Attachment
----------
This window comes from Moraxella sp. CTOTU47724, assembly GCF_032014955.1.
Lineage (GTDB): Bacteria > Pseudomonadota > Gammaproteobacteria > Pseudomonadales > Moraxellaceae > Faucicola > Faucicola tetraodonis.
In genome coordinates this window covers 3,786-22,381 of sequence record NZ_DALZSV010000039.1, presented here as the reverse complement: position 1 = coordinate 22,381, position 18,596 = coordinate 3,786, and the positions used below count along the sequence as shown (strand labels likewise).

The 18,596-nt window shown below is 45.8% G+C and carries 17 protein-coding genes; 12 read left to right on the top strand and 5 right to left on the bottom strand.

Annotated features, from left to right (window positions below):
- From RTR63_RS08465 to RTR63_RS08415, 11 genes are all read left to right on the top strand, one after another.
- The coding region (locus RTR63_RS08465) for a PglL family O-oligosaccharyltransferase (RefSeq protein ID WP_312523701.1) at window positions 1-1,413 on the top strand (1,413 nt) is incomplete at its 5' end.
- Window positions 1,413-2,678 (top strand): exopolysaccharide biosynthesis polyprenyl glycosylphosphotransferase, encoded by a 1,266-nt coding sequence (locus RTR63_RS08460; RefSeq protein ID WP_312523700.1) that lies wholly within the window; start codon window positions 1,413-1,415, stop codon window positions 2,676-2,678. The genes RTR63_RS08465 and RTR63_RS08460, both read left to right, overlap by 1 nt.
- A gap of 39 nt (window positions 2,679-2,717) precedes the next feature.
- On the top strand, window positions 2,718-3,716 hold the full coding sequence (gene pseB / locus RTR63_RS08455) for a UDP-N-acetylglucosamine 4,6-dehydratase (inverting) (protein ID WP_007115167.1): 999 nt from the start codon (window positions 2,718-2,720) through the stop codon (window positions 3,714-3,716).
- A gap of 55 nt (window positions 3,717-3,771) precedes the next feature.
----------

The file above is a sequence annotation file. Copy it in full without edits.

This window comes from Moraxella sp. CTOTU47724, assembly GCF_032014955.1.
Lineage (GTDB): Bacteria > Pseudomonadota > Gammaproteobacteria > Pseudomonadales > Moraxellaceae > Faucicola > Faucicola tetraodonis.
In genome coordinates this window covers 3,786-22,381 of sequence record NZ_DALZSV010000039.1, presented here as the reverse complement: position 1 = coordinate 22,381, position 18,596 = coordinate 3,786, and the positions used below count along the sequence as shown (strand labels likewise).

The 18,596-nt window shown below is 45.8% G+C and carries 17 protein-coding genes; 12 read left to right on the top strand and 5 right to left on the bottom strand.

Annotated features, from left to right (window positions below):
- From RTR63_RS08465 to RTR63_RS08415, 11 genes are all read left to right on the top strand, one after another.
- The coding region (locus RTR63_RS08465) for a PglL family O-oligosaccharyltransferase (RefSeq protein ID WP_312523701.1) at window positions 1-1,413 on the top strand (1,413 nt) is incomplete at its 5' end.
- Window positions 1,413-2,678 (top strand): exopolysaccharide biosynthesis polyprenyl glycosylphosphotransferase, encoded by a 1,266-nt coding sequence (locus RTR63_RS08460; RefSeq protein ID WP_312523700.1) that lies wholly within the window; start codon window positions 1,413-1,415, stop codon window positions 2,676-2,678. The genes RTR63_RS08465 and RTR63_RS08460, both read left to right, overlap by 1 nt.
- A gap of 39 nt (window positions 2,679-2,717) precedes the next feature.
- On the top strand, window positions 2,718-3,716 hold the full coding sequence (gene pseB / locus RTR63_RS08455) for a UDP-N-acetylglucosamine 4,6-dehydratase (inverting) (protein ID WP_007115167.1): 999 nt from the start codon (window positions 2,718-2,720) through the stop codon (window positions 3,714-3,716).
- A gap of 55 nt (window positions 3,717-3,771) precedes the next feature.